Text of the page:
A new public exhibition housed at the Transport Systems Catapult on Midsummer Boulevard in Milton Keynes will showcase visionary ideas for the future of the Cambridge – Milton Keynes – Oxford growth corridor.
The exhibition features entries to a competition ran by the National Infrastructure Commission which asked teams of urban designers; architects; planning, policy, and community specialists; landscape designers; development economists; and others with local knowledge and general insight to come up with concepts which could contribute to the development needs of the area.
This includes providing the homes the area needs, integrating the delivery of transport infrastructure with high-quality places, and maintaining the environmental and cultural character of the area.
The Cambridge – Milton Keynes – Oxford corridor is home to 3.3 million people and hosts some of the UK’s most successful cities, as well as world-leading universities, knowledge-intensive high-tech firms and highly-skilled workers.
The competition followed an announcement by government backing the Commission’s vision to build up to one million new homes across the corridor by 2050 and announcing plans to complete a new East-West Rail link and an Oxford-Cambridge Expressway by 2030. The NIC have recently published a report ’Partnering for Prosperity: A new deal for the Cambridge-Milton Keynes-Oxford Arc’.
Helen Wylde, Chief Engagement Officer at the Transport Systems Catapult said:
“The corridor that spans Cambridge, Milton Keynes, Northampton and Oxford defines one of the most productive and fastest-growing knowledge networks in the United Kingdom. Yet within this area significant housing and transport pressures exist which could restrict growth.
The Commission’s project is a once in a generation opportunity to build holistic solutions to these challenges which delivery not just new homes, but places which support innovation, business growth and connectivity. At this exhibition you will get a glimpse of what is possible.”
Commissioner and competition jury member Professor Sadie Morgan said:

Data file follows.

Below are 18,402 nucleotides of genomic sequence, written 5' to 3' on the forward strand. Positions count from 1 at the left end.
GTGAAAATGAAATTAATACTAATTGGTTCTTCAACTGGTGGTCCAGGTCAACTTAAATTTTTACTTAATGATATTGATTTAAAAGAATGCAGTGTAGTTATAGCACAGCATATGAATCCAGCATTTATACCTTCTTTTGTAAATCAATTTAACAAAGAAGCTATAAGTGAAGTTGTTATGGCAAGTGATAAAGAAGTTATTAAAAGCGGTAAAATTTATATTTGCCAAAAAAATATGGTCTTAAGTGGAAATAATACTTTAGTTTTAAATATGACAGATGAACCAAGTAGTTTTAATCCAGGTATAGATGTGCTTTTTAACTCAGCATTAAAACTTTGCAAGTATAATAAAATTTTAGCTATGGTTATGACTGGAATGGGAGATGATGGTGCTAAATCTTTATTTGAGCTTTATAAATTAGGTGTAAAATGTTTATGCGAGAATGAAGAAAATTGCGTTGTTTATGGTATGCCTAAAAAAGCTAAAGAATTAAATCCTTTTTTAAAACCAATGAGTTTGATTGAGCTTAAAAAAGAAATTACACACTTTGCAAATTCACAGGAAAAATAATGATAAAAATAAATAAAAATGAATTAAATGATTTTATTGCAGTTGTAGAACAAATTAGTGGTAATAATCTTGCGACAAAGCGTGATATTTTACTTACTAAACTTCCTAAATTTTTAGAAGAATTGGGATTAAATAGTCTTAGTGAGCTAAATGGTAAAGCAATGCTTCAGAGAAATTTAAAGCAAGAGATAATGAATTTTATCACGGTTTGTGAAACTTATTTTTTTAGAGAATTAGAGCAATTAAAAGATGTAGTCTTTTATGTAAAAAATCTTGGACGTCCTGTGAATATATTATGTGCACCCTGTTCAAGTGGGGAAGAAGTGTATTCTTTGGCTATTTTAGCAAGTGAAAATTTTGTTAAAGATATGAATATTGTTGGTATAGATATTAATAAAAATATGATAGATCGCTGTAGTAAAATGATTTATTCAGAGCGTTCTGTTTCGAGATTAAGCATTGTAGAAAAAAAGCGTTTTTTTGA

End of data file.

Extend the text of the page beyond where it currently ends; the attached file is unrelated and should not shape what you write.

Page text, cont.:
“The Growth Arc is home to many of our world-leading universities and high-tech companies, making it one of the most economically important parts of the country – but in delivering the much-needed homes for the area, we must not lose sight of the character and natural beauty that residents cherish.“The entries to our competition were mindful of all these things, and offered innovative and creative proposals for using infrastructure to support the development of well-connected and vibrant communities. I’m delighted that this Exhibition of Ideas will give local people a chance to see what each team came up with.”
The exhibition will run until the 26th July and will be open, free to the public, daily. If you wish to find out more, you can visit ts.catapult.org.uk/growthcorridorexhibition.
The Cambridge-Milton Keynes-Oxford Corridor
Stretching around 130 miles from Cambridgeshire to Oxfordshire via the south-east midlands, the Cambridge – Milton Keynes – Oxford corridor forms a ribbon around the north and west of London’s green belt, encompassing Daventry and Wellingborough to the north and bounded on the southern end by Luton, Stevenage and the Aylesbury Vale. The area has a population of 3.3 million people and is approximately 3,900 square miles in total.
Approximately 1.83 million people are currently employed across the corridor, contributing £90.5 billion to the UK economy. Analysis by the Commission suggests that with current trends in development, population and local economic growth, the area could see job growth of 335,000 by 2050, increasing economic output by £85 billion. The actual potential is greater: a ‘Transformational Scenario’ could see the area support a further 700,000 jobs by 2050 and increase GVA (gross value added) by £163 billion.
Details of the Commission’s wider work in the Growth Arc can be found at: https://www.nic.org.uk/our-work/growth-corridor/